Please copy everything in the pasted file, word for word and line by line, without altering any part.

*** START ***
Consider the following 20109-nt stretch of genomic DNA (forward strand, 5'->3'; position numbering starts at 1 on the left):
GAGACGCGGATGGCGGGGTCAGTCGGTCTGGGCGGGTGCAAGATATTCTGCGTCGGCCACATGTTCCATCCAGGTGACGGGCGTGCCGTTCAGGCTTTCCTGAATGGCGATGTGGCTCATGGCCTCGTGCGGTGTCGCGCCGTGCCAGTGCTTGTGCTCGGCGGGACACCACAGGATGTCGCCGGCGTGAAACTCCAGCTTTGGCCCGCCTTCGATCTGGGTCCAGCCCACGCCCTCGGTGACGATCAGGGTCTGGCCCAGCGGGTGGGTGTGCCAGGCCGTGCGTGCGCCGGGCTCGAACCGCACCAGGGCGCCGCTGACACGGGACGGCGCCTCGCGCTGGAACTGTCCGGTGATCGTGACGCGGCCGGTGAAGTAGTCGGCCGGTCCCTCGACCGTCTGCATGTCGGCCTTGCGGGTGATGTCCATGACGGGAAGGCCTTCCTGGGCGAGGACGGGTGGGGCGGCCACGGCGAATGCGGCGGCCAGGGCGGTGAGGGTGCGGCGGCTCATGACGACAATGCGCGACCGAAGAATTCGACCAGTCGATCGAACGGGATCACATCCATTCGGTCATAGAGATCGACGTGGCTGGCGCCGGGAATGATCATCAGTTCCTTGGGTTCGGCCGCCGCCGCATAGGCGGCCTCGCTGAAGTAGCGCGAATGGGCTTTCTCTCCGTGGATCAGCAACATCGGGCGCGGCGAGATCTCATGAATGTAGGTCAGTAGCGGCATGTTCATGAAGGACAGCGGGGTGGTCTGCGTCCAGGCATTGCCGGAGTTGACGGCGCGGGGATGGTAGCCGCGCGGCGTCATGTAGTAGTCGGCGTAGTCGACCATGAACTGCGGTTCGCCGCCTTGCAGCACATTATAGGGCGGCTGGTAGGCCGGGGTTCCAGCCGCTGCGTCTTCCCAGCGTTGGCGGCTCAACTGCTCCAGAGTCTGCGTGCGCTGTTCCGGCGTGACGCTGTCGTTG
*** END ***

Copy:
Consider the following 20109-nt stretch of genomic DNA (forward strand, 5'->3'; position numbering starts at 1 on the left):
GAGACGCGGATGGCGGGGTCAGTCGGTCTGGGCGGGTGCAAGATATTCTGCGTCGGCCACATGTTCCATCCAGGTGACGGGCGTGCCGTTCAGGCTTTCCTGAATGGCGATGTGGCTCATGGCCTCGTGCGGTGTCGCGCCGTGCCAGTGCTTGTGCTCGGCGGGACACCACAGGATGTCGCCGGCGTGAAACTCCAGCTTTGGCCCGCCTTCGATCTGGGTCCAGCCCACGCCCTCGGTGACGATCAGGGTCTGGCCCAGCGGGTGGGTGTGCCAGGCCGTGCGTGCGCCGGGCTCGAACCGCACCAGGGCGCCGCTGACACGGGACGGCGCCTCGCGCTGGAACTGTCCGGTGATCGTGACGCGGCCGGTGAAGTAGTCGGCCGGTCCCTCGACCGTCTGCATGTCGGCCTTGCGGGTGATGTCCATGACGGGAAGGCCTTCCTGGGCGAGGACGGGTGGGGCGGCCACGGCGAATGCGGCGGCCAGGGCGGTGAGGGTGCGGCGGCTCATGACGACAATGCGCGACCGAAGAATTCGACCAGTCGATCGAACGGGATCACATCCATTCGGTCATAGAGATCGACGTGGCTGGCGCCGGGAATGATCATCAGTTCCTTGGGTTCGGCCGCCGCCGCATAGGCGGCCTCGCTGAAGTAGCGCGAATGGGCTTTCTCTCCGTGGATCAGCAACATCGGGCGCGGCGAGATCTCATGAATGTAGGTCAGTAGCGGCATGTTCATGAAGGACAGCGGGGTGGTCTGCGTCCAGGCATTGCCGGAGTTGACGGCGCGGGGATGGTAGCCGCGCGGCGTCATGTAGTAGTCGGCGTAGTCGACCATGAACTGCGGTTCGCCGCCTTGCAGCACATTATAGGGCGGCTGGTAGGCCGGGGTTCCAGCCGCTGCGTCTTCCCAGCGTTGGCGGCTCAACTGCTCCAGAGTCTGCGTGCGCTGTTCCGGCGTGACGCTGTCGTTG